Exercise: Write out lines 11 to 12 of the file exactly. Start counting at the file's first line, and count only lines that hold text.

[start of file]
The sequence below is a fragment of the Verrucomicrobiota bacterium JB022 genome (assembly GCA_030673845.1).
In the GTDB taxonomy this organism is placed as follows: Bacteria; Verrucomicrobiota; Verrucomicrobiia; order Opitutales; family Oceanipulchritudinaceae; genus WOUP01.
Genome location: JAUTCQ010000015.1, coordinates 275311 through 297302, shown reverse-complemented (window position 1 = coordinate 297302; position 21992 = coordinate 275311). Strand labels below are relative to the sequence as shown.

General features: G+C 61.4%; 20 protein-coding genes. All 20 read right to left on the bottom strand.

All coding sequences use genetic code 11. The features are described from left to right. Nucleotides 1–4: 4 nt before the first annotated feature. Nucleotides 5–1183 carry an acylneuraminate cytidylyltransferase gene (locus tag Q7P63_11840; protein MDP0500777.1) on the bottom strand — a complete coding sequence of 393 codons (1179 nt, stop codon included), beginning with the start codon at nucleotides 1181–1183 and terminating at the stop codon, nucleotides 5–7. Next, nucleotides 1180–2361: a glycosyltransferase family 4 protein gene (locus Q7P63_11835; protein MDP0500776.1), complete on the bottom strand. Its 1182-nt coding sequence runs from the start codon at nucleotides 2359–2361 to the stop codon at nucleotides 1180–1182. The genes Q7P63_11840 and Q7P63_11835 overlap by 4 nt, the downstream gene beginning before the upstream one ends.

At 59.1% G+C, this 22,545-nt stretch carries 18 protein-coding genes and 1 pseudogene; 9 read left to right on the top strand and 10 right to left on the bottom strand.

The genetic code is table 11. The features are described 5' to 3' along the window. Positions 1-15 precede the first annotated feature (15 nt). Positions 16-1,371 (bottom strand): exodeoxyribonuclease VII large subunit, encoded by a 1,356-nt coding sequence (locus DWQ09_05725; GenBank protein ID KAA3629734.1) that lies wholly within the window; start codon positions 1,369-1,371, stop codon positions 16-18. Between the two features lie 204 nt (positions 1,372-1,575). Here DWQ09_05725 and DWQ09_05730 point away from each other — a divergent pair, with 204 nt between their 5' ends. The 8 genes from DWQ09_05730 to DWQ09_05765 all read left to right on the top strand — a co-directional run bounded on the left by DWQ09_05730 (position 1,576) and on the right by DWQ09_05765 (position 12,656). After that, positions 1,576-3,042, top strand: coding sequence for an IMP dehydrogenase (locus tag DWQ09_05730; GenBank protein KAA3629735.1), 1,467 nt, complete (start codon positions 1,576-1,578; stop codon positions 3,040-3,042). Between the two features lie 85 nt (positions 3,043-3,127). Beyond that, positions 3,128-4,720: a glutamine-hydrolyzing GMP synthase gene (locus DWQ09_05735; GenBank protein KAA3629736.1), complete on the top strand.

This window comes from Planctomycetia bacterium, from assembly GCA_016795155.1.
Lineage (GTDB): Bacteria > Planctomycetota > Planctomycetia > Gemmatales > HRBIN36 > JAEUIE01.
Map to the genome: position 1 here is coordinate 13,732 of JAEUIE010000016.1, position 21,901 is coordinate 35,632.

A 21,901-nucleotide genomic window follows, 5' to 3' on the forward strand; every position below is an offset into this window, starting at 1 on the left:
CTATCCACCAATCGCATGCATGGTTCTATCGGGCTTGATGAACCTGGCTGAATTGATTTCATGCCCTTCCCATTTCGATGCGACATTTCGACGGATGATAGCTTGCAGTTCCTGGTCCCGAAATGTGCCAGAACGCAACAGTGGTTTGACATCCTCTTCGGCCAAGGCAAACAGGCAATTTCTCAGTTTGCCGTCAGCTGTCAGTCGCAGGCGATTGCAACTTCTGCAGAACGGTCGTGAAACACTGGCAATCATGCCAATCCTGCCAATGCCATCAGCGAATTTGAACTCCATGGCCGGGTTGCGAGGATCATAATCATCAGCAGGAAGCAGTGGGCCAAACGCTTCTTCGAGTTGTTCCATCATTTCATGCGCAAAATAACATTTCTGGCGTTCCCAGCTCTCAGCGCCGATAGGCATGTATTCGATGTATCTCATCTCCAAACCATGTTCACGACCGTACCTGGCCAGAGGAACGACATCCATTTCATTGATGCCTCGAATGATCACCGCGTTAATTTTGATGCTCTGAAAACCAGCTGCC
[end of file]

A 21,901-nucleotide genomic window follows, 5' to 3' on the forward strand; every position below is an offset into this window, starting at 1 on the left:
CTATCCACCAATCGCATGCATGGTTCTATCGGGCTTGATGAACCTGGCTGAATTGATTTCATGCCCTTCCCATTTCGATGCGACATTTCGACGGATGATAGCTTGCAGTTCCTGGTCCCGAAATGTGCCAGAACGCAACAGTGGTTTGACATCCTCTTCGGCCAAGGCAAACAGGCAATTTCTCAGTTTGCCGTCAGCTGTCAGTCGCAGGCGATTGCAACTTCTGCAGAACGGTCGTGAAACACTGGCAATCATGCCAATCCTGCCAATGCCATCAGCGAATTTGAACTCCATGGCCGGGTTGCGAGGATCATAATCATCAGCAGGAAGCAGTGGGCCAAACGCTTCTTCGAGTTGTTCCATCATTTCATGCGCAAAATAACATTTCTGGCGTTCCCAGCTCTCAGCGCCGATAGGCATGTATTCGATGTATCTCATCTCCAAACCATGTTCACGACCGTACCTGGCCAGAGGAACGACATCCATTTCATTGATGCCTCGAATGATCACCGCGTTAATTTTGATGCTCTGAAAACCAGCTGCC